POSTED ON AUGUST 7, 2013:
Lesson in Civil Discourse
Own your words to legitimize them
Civil discourse is engagement in conversation with the intent to persuade or enhance understanding. In his book, Social Construction in Context, Kenneth Gergen, American psychologist and professor at Swarthmore College, describes it as "the language of dispassionate objectivity."
He goes on to suggest that it requires respect of other participants, such as readers. "It neither diminishes the other's moral worth, nor questions their good judgment; it avoids hostility, direct antagonism, or excessive persuasion; it requires modesty and an appreciation for the other participant's experiences," he wrote.
From coast to coast, civil discourse is precisely what has been missing in online media blogs. That is why the recent decision by Tulsa World management to require online commenters, like those in the print edition, to use their real name is a welcome one. From all indications, more and more traditional media sites are moving to moderated or full-disclosure approaches.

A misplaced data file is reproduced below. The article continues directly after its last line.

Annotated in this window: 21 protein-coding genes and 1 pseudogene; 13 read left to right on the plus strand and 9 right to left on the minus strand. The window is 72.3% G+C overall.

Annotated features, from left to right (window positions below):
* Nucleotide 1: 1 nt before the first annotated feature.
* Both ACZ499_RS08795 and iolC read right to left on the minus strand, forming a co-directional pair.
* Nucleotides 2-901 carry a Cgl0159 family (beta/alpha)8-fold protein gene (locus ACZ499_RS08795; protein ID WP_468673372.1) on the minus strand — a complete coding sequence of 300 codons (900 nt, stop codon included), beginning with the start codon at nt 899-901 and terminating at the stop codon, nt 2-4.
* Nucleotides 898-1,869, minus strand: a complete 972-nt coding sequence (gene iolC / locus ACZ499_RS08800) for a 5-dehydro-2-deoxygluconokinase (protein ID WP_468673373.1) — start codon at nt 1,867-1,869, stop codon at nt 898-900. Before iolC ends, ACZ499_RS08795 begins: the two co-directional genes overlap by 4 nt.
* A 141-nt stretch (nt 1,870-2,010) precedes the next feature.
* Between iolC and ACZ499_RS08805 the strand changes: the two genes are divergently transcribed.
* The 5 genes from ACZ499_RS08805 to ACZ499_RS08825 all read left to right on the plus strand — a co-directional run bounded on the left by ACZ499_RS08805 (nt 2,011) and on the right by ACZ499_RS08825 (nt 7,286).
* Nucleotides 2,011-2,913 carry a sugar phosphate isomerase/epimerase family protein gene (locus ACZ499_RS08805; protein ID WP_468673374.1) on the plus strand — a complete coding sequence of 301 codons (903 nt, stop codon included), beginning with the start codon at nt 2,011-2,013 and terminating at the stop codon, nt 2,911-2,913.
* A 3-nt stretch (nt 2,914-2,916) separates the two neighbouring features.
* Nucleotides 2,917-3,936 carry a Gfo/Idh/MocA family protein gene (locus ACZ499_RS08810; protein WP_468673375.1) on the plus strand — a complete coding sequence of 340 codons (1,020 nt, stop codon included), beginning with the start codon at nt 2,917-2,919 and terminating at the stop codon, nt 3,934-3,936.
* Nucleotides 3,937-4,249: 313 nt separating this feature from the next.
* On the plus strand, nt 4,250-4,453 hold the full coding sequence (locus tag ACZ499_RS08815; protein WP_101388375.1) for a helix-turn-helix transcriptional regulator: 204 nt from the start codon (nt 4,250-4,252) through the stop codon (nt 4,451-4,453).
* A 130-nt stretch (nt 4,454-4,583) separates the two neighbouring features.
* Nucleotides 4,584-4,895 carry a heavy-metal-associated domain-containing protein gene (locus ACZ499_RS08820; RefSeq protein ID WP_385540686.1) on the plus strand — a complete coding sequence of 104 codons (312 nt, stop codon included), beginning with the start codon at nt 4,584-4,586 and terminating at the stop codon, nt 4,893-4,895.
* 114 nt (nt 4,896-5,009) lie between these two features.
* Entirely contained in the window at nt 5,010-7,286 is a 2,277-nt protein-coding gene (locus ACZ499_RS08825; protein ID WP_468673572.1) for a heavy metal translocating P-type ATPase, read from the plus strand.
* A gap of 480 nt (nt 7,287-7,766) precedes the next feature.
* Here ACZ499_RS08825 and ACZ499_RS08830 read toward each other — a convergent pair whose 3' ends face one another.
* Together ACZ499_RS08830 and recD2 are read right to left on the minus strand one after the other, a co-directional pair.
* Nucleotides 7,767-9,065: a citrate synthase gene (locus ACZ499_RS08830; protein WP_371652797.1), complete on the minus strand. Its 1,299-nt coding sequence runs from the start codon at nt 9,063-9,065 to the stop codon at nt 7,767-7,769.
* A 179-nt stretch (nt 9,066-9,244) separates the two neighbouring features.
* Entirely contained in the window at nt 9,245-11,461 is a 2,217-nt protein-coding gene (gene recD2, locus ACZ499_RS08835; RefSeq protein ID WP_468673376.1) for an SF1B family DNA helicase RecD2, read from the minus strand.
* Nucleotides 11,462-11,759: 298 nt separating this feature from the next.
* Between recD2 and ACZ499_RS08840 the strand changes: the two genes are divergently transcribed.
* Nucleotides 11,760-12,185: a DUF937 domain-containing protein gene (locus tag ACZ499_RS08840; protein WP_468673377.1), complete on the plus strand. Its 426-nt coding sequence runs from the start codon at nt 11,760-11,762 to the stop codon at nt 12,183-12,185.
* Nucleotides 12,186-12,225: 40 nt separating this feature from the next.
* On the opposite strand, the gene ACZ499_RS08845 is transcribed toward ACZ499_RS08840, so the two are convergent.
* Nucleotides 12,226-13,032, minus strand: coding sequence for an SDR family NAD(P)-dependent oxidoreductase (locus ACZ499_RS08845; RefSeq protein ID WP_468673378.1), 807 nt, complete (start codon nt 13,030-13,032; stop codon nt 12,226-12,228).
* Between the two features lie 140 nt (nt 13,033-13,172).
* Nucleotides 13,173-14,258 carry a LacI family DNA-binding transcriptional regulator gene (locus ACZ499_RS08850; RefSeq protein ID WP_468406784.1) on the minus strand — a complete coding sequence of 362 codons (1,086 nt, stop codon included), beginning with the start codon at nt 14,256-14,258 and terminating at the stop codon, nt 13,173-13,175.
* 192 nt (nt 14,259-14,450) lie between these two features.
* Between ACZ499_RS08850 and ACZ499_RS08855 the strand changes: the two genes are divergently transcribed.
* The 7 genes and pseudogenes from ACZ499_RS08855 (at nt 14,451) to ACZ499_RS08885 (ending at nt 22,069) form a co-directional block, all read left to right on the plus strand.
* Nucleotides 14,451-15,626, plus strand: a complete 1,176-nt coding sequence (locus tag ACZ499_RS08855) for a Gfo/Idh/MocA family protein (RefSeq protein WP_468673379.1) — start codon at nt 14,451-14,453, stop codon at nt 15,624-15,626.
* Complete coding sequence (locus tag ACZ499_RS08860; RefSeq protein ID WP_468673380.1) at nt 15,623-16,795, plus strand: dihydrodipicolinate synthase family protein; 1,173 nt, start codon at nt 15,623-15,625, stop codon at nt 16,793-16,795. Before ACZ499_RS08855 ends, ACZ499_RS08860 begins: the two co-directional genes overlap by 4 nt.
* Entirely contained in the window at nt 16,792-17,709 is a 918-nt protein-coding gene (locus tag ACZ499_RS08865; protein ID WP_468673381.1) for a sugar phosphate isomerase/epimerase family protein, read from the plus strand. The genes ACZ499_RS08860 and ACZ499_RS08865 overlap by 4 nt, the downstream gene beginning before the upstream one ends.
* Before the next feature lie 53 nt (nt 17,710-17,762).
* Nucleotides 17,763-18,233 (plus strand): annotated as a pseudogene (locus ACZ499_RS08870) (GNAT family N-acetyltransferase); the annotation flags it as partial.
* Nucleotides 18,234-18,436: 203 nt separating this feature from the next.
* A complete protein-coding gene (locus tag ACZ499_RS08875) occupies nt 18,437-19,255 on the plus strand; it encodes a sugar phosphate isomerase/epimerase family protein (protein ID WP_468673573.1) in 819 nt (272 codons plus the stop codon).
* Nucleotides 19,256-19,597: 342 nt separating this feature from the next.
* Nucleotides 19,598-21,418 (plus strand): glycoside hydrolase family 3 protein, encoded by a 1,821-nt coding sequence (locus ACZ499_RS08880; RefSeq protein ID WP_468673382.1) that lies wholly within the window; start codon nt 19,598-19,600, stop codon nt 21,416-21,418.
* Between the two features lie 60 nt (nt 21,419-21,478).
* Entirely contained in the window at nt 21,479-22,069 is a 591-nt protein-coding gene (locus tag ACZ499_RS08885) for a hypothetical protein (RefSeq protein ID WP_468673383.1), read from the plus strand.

No one has tested the boundaries on what is acceptable quite like radio call-in shows whose anonymous talkback ranges from the anodyne to the intemperate to the inflammatory to the vile. It seems the medium itself has been unable to resist the temptingly good ratings fed by the most rabid diatribes imaginable.
Major newspapers, however, have been perhaps the biggest perpetrators of allowing online anonymity. In 2006, Gannett -- publishers of newspapers and media properties throughout the world -- began accepting anonymous article comments online, according to Tech Republic news outlet.